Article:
and teaching. We realized that a good number of the pastors are hindered by
cultural questions and expectations in their ministry. For example, one asked
what he should say to his people who believe that when a person dies, after
some time, his skull should be dug up. They argue that Joseph told the
Israelites to take his bones with them when they returned from Egypt. Do not
ask about the connection between the two but this young man said that this is
an issue to be addressed but since it is so deeply rooted in his tribe, it will
be a struggle in the church to undo. Another asked why we should fast if
fasting is not mainly for getting from God what we want. Others struggled with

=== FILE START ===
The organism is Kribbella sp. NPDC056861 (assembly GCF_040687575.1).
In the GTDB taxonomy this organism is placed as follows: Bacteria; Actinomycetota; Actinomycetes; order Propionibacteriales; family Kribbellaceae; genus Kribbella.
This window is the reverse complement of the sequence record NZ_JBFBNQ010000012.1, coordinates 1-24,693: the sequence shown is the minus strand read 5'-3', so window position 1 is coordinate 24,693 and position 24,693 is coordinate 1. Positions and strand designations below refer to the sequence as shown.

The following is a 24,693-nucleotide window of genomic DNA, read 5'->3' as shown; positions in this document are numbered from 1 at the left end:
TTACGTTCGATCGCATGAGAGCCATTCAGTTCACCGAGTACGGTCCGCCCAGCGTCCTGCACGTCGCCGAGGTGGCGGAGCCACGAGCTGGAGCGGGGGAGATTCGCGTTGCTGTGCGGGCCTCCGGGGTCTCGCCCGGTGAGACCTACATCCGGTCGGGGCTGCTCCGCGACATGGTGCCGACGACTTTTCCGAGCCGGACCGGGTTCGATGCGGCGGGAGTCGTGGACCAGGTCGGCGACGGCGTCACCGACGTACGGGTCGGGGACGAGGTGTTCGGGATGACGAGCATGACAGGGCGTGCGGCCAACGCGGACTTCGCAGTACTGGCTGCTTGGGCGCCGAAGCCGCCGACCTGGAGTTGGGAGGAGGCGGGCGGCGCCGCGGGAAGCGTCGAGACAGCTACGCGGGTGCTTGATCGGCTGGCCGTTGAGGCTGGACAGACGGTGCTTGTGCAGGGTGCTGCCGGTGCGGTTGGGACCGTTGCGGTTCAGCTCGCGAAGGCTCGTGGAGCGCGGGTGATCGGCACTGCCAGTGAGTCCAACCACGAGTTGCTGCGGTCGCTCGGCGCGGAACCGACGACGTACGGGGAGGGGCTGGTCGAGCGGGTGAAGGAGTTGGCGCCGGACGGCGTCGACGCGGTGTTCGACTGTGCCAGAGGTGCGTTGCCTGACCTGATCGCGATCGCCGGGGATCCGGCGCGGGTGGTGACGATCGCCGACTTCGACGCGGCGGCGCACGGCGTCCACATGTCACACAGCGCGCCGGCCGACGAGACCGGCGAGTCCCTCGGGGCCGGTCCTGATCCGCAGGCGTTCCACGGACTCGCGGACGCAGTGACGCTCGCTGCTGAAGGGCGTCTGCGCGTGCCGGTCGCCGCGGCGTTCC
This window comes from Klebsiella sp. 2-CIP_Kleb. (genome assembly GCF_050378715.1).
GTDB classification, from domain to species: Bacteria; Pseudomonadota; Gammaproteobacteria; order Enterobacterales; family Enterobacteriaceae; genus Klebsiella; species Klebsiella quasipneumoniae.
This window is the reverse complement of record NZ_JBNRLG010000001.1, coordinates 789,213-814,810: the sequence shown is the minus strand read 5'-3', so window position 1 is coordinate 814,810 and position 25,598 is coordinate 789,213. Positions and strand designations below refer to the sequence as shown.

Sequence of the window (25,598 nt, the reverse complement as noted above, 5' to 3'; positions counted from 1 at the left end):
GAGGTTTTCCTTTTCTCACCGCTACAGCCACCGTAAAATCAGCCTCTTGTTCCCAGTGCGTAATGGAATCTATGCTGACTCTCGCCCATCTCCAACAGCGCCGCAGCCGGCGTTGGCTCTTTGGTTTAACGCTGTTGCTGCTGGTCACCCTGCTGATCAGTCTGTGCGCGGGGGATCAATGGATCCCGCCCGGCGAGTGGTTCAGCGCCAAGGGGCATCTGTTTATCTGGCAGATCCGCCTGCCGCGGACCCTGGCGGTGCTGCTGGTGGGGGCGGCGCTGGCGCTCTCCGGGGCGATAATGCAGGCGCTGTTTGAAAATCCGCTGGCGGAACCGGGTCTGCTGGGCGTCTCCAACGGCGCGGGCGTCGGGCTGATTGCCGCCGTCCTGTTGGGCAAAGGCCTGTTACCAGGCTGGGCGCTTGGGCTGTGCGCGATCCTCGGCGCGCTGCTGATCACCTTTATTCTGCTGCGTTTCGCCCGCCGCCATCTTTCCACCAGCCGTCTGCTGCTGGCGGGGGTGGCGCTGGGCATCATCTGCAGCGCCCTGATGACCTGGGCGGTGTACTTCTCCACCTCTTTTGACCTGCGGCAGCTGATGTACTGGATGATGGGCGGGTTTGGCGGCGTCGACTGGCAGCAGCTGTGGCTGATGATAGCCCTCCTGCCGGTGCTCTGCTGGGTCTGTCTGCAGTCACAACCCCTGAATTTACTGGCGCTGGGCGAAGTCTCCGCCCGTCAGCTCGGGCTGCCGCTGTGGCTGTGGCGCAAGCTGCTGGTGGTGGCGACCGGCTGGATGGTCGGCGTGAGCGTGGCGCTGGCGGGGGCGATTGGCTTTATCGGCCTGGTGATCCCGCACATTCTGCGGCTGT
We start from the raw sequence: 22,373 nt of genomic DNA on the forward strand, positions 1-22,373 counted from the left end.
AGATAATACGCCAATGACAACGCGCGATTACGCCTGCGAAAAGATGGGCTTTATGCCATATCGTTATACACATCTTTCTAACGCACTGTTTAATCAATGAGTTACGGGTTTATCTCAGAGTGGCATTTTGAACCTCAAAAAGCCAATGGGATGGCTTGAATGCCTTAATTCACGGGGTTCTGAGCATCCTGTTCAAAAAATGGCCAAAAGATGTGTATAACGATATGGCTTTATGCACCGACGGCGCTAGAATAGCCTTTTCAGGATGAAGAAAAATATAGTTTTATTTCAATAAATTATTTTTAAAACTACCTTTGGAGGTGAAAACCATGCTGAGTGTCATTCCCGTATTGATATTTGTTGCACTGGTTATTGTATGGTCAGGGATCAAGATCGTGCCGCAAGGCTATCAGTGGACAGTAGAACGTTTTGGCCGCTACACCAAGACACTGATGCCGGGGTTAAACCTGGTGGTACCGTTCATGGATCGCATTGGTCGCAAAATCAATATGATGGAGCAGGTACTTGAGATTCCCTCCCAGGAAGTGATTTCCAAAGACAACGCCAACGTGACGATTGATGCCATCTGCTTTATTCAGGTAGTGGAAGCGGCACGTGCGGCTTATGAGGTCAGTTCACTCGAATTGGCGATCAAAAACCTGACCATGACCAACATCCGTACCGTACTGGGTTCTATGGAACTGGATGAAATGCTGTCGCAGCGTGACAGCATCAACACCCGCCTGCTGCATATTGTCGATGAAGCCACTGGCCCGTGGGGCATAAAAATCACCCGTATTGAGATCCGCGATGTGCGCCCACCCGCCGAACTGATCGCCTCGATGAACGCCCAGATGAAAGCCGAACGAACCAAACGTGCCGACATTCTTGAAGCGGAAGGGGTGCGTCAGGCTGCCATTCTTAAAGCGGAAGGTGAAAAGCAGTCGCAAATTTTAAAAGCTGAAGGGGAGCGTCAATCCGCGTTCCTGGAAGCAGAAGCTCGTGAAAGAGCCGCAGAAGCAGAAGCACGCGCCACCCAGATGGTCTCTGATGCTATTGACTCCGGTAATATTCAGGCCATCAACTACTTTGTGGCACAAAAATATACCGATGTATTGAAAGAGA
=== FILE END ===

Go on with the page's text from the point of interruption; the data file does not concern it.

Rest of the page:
the existing structure of the Church government and asked what is the best way
forward for them. One Pentecostal pastor shared in class that in his church,
the Bible has not been their authority on matters of leadership and that now,
he wants to lead his church differently no matter the cost.
Such are just a few examples of the joy producing
experiences we had here. The terrible heat of Douala caused us to teach
thinking more about what we are saying and why we are doing this. God brought
us here for the 27-30 students he brought so that through us, he will equip
them for ministry. Thankful to have been a part of this team. Dale Kietzman University
is meeting a need here in Douala. Much work remains to be done but the fruit
are already visible.
Here are some pictures from our time here. If the link does not work, copy and paste in your browser to view.